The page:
by Sec.-Treas. Lee Saunders | February 17, 2012
Sec.-Treas. Lee A. Saunders (Photo by Luis Gomez)
In 1968, Dr. Martin Luther King took his struggle for black workers and their families to Memphis, Tenn., because he understood the connection between civil rights and workers’ rights. It was there that the 1,300 sanitation workers of AFSCME Local 1733 went on strike to demand respect, fairness, and a voice in the issues that mattered to them.
The sanitation workers weren’t simply fighting for better pay and safer working conditions. When I had the privilege of representing our members at the ceremony dedicating the Martin Luther King Jr. National Memorial, in Washington, D.C., I spoke about how these men were asserting a claim on our democracy.
As we observe Black History Month 2012, AFSCME members from coast to coast are asserting the same claim. We are protesting the politicians’ callous disregard for struggling families and their failure to demand that the wealthiest Americans do their fair share. AFSCME members are also partnering with other groups to overturn restrictive voter laws designed to keep millions away from the polls. We’re taking part in a Main Street Movement and exercising our power through solidarity.
Many families are still experiencing the worst of George W. Bush’s recession – a recession that was deeper and lasted longer than previously thought. President Barack Obama understands the plight of those who are working two or three jobs to pay the bills.
The President’s jobs agenda would prevent nearly 300,000 teachers, firefighters and police officers from being laid off and put men and women to work modernizing public schools and rebuilding roads, bridges, airports and waterways. It would provide a tax credit that encourages businesses to hire the veterans of Iraq and Afghanistan, who in many cities are the hardest hit by unemployment.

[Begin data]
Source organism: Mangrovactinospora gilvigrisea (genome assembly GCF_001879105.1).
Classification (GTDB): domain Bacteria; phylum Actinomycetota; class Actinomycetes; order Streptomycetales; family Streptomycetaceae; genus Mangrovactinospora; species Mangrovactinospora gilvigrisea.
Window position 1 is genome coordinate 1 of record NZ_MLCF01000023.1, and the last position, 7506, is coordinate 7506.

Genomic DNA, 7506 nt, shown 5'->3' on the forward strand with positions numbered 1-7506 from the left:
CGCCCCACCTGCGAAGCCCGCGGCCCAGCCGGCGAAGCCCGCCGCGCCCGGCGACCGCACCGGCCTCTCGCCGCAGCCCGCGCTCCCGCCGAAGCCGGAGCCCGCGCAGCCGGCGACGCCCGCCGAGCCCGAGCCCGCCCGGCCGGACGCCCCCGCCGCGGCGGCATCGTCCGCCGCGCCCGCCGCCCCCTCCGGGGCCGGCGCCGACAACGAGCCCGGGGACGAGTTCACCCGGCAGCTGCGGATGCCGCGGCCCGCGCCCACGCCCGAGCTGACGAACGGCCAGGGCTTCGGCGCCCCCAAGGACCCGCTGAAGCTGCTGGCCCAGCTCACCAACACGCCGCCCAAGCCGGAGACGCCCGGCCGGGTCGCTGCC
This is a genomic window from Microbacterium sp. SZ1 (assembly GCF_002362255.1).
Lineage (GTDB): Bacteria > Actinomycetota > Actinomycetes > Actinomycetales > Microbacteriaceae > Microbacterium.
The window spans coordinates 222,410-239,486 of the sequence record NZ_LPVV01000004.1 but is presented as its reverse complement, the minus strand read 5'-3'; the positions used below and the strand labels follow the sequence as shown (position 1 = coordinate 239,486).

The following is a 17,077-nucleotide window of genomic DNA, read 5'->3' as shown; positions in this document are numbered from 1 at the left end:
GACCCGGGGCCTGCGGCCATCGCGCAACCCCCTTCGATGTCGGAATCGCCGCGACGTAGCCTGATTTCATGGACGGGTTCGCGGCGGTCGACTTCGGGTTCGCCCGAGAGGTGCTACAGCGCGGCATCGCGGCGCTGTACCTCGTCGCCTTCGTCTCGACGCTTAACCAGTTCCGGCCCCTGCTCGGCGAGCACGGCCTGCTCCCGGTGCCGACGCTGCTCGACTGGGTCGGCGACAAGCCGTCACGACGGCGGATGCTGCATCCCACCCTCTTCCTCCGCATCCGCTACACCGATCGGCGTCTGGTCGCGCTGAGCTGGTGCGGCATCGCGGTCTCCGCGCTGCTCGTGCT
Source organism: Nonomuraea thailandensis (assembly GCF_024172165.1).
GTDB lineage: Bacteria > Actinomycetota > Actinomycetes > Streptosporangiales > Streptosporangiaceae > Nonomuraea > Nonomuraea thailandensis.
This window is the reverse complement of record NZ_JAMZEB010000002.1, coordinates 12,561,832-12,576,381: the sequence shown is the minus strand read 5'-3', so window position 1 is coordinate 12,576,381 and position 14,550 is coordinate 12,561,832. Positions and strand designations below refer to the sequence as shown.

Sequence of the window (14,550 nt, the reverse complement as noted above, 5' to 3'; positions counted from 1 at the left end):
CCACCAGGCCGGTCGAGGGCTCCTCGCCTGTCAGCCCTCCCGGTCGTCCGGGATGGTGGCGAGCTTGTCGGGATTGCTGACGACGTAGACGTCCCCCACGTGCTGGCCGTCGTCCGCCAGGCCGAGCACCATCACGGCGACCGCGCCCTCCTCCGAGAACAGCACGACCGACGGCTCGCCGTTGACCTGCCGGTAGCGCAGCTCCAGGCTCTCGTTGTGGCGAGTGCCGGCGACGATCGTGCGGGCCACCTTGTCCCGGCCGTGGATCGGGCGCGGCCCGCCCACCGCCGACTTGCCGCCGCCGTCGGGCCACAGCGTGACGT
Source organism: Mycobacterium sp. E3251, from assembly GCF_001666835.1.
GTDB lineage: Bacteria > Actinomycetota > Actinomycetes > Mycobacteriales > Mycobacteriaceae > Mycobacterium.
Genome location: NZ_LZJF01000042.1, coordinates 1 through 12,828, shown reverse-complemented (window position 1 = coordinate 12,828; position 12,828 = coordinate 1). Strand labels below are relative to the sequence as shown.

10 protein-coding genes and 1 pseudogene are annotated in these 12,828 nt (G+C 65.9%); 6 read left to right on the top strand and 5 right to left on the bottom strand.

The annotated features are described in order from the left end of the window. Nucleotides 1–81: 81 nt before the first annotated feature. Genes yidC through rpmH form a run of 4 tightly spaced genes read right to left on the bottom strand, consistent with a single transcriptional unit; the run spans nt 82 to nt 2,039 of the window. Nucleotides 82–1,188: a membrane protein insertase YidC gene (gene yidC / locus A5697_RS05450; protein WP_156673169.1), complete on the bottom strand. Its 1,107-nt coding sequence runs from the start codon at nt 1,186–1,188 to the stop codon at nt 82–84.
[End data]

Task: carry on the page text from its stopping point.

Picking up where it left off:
Attacks on voters’ rights and the refusal of the President’s opponents in Congress to join him in creating good jobs both come from the same place: a disregard for working people, a quest to bust as many unions as possible, and a higher loyalty to the rich and well-connected. Ultimately, the goal is to push the American dream – a dream that the labor movement helped inspire – further out of the reach of families that work hard and play by the rules.
That’s why the President is standing up for good jobs, and it’s why his administration is reviewing restrictive laws that could disenfranchise as many as 5 million voters – laws that are 21st century versions of poll taxes and literacy tests.
The members of our union worked hard in 2008 to get out the vote for candidate Barack Obama. With our endorsement of the President’s re-election, we look forward to knocking on doors, phone banking, driving voters to the polls, and doing all we can to ensure the President’s victory in November.
Previous: Attacks on Worker Rights Can Be Defeated, Says Ohio AFSCME Leader